-- Last Updated: Mar-20-13 3:37 PM EST --
Two of my canoes have tie-downs for packs, but the method for attaching them to the hull is different so I'll leave that part out. I'm actually pretty certain that the area in the chine of of the hull (where the greatest curvature is) will be a good, strong location. Coincidentally, in most parts of the boat that will also be right along the edge of your foam core.
I use four tie-downs per pack location, in a square pattern. I use rope, looped over the pack in the form of a diamond-hitch. It's secure, tightens with sort of a "pulley" action, and the packs stay in place pretty well. With four attachment points contributing, the tightness of the rope at each attachment point isn't all that great (shall we call it "moderate"?). It need not be as tight as you can make it - just "sort of snug" works pretty well. Don't forget that your packs will float, and in a swamped canoe they won't create nearly as much force on the tie-downs as would be the case if you were rolling the boat back and forth on dry land. The canoe, which is very light, will be "the rag doll shaken by the dog", with your packs being the dog. In other words, the packs will be the major mass you are handling, and the canoe will just be along for the ride, as far as weight and stress goes. It won't be near as bad as you expect.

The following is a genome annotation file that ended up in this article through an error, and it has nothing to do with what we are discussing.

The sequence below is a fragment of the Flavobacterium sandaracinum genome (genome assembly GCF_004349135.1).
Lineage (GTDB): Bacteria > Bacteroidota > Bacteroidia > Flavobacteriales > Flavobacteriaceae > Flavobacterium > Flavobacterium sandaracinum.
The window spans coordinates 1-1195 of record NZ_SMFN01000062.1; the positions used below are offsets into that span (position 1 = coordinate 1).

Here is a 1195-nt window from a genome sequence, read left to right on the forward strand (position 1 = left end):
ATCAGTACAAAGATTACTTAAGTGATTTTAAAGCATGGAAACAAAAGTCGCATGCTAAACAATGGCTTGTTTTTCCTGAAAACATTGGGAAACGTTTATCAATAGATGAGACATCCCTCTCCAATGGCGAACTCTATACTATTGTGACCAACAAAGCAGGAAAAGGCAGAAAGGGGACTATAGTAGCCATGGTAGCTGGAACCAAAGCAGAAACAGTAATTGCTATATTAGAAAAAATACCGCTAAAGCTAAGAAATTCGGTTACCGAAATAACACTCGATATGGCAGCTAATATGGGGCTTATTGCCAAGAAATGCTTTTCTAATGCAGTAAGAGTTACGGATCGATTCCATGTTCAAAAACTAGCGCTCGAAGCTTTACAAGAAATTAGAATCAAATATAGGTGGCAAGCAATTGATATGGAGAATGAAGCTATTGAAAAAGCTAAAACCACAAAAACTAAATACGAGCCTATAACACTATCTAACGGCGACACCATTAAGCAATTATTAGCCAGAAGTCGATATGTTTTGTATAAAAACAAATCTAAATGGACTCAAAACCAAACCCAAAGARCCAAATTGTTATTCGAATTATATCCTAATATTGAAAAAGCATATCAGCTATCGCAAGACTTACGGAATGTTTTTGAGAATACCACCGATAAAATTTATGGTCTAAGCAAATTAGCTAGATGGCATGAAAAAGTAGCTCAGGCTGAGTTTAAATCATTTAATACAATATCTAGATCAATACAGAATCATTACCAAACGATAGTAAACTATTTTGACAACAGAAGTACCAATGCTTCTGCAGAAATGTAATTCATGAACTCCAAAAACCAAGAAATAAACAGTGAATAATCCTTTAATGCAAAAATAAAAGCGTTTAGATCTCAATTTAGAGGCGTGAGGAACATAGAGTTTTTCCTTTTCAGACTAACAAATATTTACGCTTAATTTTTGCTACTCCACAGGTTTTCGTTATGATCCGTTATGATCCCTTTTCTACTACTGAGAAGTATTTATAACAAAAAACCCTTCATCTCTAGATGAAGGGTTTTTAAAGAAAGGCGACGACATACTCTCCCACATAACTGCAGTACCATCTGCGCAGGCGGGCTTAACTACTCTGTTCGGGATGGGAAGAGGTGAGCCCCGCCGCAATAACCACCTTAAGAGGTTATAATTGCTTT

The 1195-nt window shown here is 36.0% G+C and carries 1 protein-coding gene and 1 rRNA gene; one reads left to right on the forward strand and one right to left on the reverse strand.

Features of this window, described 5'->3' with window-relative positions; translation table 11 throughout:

If you want, you could avoid anchoring your bag straps over the foam core. You could use two anchor points, on opposite sides of the boat, and have the strap split into an inverted "Y" where it comes off the end of the bag. The split "Y" could be made of rope more easily than strapping material. As I mentioned above, I don't think your float-bag straps will see that much stress. I'd probably use two anchor points (not over the foam core) just to be safe, but that might be overkill. Even providing two tie-downs ON the foam core would cut the stress at that location by roughly half.
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